“Must you call me dude?”
“Not really, I can call you B-man…B-diddy”
“Hai Allah!”
“B-Bop…Bang Damme…”
“Maybe you don't need to see the future of Eid.”
“So I'm seein' the future tonight, huh?”
“Let's see, you've seen the past, gone through the present…what did you think was coming next?”
“Hey, man…I'm just makin' small talk. Jeez, chillax!”
“Let's get this over with…” said Bangla Bhai finally as he walked over to the wall with the black panel. He took out a similar black card out of his pocket and slid it through a long groove in the panel. Immediately the room went black and green lines criss-crossed through the floor, walls and even the ceiling.
“There'll be less walking this time around. This will be a holographic lesson,” continued Bangla Bhai, “we will begin with the Eid prayers-”
“I'm always late for that…don't gimme that look! Gelling my hair takes a long time. Don't discriminate 'cus I'm metro.”
“As I was saying, prayers are conducted over the Internet and the mosque is projected three-dimensionally to rooms like these. You won't be missing out on anything. You'll even be able to shake hands, hug people and feel it.”
“Umm…it's top secret technology…yes, very…very high security-”
“You don't know, do you?”
“No. But it's a definite improvement from the holo-suits. People used to get electrocuted if they hugged too much and every time they would prostrate during namaz…started a trend of afros being the 'in' thing…Are you hungry?”
“Are you hungry?”
“No, had a lot to eat today. Thanks anyway.”
“Just say yes.”
“What would you like?”
“Pizza would be good.”
“A bit more traditional if you please…you know what, it doesn't matter. I'll synth you up a little of everything and you can choose.”
“Synthesise. Cooking is a hobby now…err, then…in the future…you know what I mean. Just punch in whatever you want to eat and the machine makes it. You can put in family recipes, eat halim just the way grandma used to make it. You can even mail dishes to a friend's house. Eating take-out couldn't be easier; the food comes to you instantly. Food doesn't get faster that that!”
Fifteen minutes later, after a quick snack and a preview of a documentary on the History Channel (George W and his women: Condi, Rita and Wilma), Kuddus and Bangla Bhai were standing in front of an ATM.
“Care to explain why Eid prayers are holographic yet the ATM is still in use?” asked Kuddus.
“Well, there was an MTM (micro teller machine), but it kept electrocuting people. Robbery rates were down though.”
“And this would be around the time everyone had an afro?”
“What're you doing anyway?”
“Depositing Eid-ee in my nephew's bank account. Paper money doesn't exist anymore. Just swipe your card through the machine and you're set.”
“See, this I have a problem with. I like to show off a fat wallet. So what else hasn't changed?”
“Determining the date for Eid. After all the advanced technology, satellites, telescopes, the committee still has problem setting a date. Right, anyway, this concludes our dream episode. You will never see me again. And if you do, don't you dare go to the police. I hope you learnt something from this experience ('cus Allah knows my IQ's dropped fifteen points). Khoda hafez!”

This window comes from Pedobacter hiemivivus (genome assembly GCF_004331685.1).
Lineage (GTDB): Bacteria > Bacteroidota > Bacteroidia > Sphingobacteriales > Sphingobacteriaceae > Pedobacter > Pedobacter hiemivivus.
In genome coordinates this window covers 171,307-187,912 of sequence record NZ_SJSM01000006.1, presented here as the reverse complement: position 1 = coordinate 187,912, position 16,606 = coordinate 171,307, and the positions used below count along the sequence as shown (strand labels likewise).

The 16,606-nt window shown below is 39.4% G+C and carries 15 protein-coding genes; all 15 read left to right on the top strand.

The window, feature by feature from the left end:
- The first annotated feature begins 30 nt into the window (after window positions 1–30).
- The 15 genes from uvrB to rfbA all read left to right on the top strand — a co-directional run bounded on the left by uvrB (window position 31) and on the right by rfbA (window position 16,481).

And everything went black.
A weary Bangla Bhai returned to his apartment. He told his roommates- the ghosts of Eid Past, Present and Future- that he'd keep his day job.
Kuddus didn't remember a thing the next morning. But he had a hangover. He had lied to Bangla Bhai about being sober. Yes, he was a brave, brave boy.

By Aniqa Moinuddin, Fahmina Rahman and Raya Mahbuba

Book review

By the River Piedra, I sat down and wept

Just once in a while, an author comes along, and with his words, completely changes your perspective on life. Paolo Coelho is just one of these writers. Born in Brazil, Coelho is one of the most widely read authors in the world today. He is perhaps, best known for his book 'The Alchemist', and to date, has sold over 43 million books worldwide, and has been translated into 56 languages.

In fact, it was the experience of reading “The Alchemist” that prompted me to try out 'By the River Piedra, I sat down and wept.”

A pair of childhood friends falls in love, but shyness prevents them from entering into an adolescent love affair. Disappointed, the girl, Pilar, grows up to be an embittered cynic, the kind that has built a wall around her heart in the hopes that by not letting anyone in, she won't be hurt.

Then, suddenly, a decade later, she meets her old love. He's a priest and healer now, and still very much in love with her. They make a pilgrimage to some places they'd known as children, and the journey is initially fraught with tension as bitterness and unspoken feelings of old begin to surface.

Does Pilar learn to love again? Does her sweetheart being a priest come between them? Why does she sit by the River Piedra and weep? These questions are best left answered by the book when you read it.

Coelho's style is simple, flowing smoothly like the rivers that run through the enchanting locations in his stories. Behind these simple words lie profound messages, liberally drenched in his philosophy of optimism. That's what makes him stand apart from the gloomy nay-saying novelists of today. Whether the story has a 'happy' ending or not, you can rest assured that it is filled with a sense of hope that is as infectious as it is inspiring. Moreover, though his stories are languidly paced, Coelho certainly knows how to throw in a good twist or two when you least expect it, so don't think it's just another spiritual sermon disguised as a love story, because it is much, much more.

My friend who loaned me this book purchased it from Etc for Tk 451, so that's probably where you should go looking for your copy. Happy reading!

By Sabrina F Ahmad


home | Issues | The Daily Star Home

2005 The Daily Star